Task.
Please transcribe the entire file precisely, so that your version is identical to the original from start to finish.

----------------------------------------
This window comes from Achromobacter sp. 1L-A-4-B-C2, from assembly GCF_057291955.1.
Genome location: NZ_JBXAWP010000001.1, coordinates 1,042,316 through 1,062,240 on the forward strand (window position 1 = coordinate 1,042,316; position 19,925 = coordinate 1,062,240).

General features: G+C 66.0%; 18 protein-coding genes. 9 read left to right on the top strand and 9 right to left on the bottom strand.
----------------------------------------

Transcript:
This window comes from Achromobacter sp. 1L-A-4-B-C2, from assembly GCF_057291955.1.
Genome location: NZ_JBXAWP010000001.1, coordinates 1,042,316 through 1,062,240 on the forward strand (window position 1 = coordinate 1,042,316; position 19,925 = coordinate 1,062,240).

General features: G+C 66.0%; 18 protein-coding genes. 9 read left to right on the top strand and 9 right to left on the bottom strand.